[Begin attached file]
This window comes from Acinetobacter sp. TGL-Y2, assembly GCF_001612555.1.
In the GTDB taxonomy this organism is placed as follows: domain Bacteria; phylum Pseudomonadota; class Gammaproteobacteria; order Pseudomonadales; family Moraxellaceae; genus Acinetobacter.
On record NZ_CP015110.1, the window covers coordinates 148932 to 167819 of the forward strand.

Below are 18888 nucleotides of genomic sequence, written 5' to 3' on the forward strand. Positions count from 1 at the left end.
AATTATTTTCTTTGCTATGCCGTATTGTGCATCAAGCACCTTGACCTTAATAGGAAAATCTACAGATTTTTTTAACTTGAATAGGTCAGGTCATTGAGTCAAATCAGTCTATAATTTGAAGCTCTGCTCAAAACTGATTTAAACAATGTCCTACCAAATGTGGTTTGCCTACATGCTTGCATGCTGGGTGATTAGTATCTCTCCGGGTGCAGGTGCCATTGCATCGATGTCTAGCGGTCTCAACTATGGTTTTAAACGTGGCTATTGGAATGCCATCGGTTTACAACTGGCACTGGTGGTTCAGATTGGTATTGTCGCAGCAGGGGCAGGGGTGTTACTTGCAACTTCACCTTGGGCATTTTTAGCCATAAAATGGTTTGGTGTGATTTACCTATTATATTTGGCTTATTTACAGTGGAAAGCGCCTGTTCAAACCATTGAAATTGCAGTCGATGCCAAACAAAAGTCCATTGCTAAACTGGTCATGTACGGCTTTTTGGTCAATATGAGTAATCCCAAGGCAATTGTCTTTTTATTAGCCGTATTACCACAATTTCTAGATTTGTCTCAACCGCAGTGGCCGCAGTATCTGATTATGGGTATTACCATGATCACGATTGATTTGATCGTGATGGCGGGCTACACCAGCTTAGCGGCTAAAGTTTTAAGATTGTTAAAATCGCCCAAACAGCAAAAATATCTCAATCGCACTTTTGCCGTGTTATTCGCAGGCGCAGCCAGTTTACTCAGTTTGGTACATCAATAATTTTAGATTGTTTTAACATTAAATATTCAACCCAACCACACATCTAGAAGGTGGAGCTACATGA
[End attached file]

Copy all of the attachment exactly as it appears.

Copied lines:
This window comes from Acinetobacter sp. TGL-Y2, assembly GCF_001612555.1.
In the GTDB taxonomy this organism is placed as follows: domain Bacteria; phylum Pseudomonadota; class Gammaproteobacteria; order Pseudomonadales; family Moraxellaceae; genus Acinetobacter.
On record NZ_CP015110.1, the window covers coordinates 148932 to 167819 of the forward strand.

Below are 18888 nucleotides of genomic sequence, written 5' to 3' on the forward strand. Positions count from 1 at the left end.
AATTATTTTCTTTGCTATGCCGTATTGTGCATCAAGCACCTTGACCTTAATAGGAAAATCTACAGATTTTTTTAACTTGAATAGGTCAGGTCATTGAGTCAAATCAGTCTATAATTTGAAGCTCTGCTCAAAACTGATTTAAACAATGTCCTACCAAATGTGGTTTGCCTACATGCTTGCATGCTGGGTGATTAGTATCTCTCCGGGTGCAGGTGCCATTGCATCGATGTCTAGCGGTCTCAACTATGGTTTTAAACGTGGCTATTGGAATGCCATCGGTTTACAACTGGCACTGGTGGTTCAGATTGGTATTGTCGCAGCAGGGGCAGGGGTGTTACTTGCAACTTCACCTTGGGCATTTTTAGCCATAAAATGGTTTGGTGTGATTTACCTATTATATTTGGCTTATTTACAGTGGAAAGCGCCTGTTCAAACCATTGAAATTGCAGTCGATGCCAAACAAAAGTCCATTGCTAAACTGGTCATGTACGGCTTTTTGGTCAATATGAGTAATCCCAAGGCAATTGTCTTTTTATTAGCCGTATTACCACAATTTCTAGATTTGTCTCAACCGCAGTGGCCGCAGTATCTGATTATGGGTATTACCATGATCACGATTGATTTGATCGTGATGGCGGGCTACACCAGCTTAGCGGCTAAAGTTTTAAGATTGTTAAAATCGCCCAAACAGCAAAAATATCTCAATCGCACTTTTGCCGTGTTATTCGCAGGCGCAGCCAGTTTACTCAGTTTGGTACATCAATAATTTTAGATTGTTTTAACATTAAATATTCAACCCAACCACACATCTAGAAGGTGGAGCTACATGA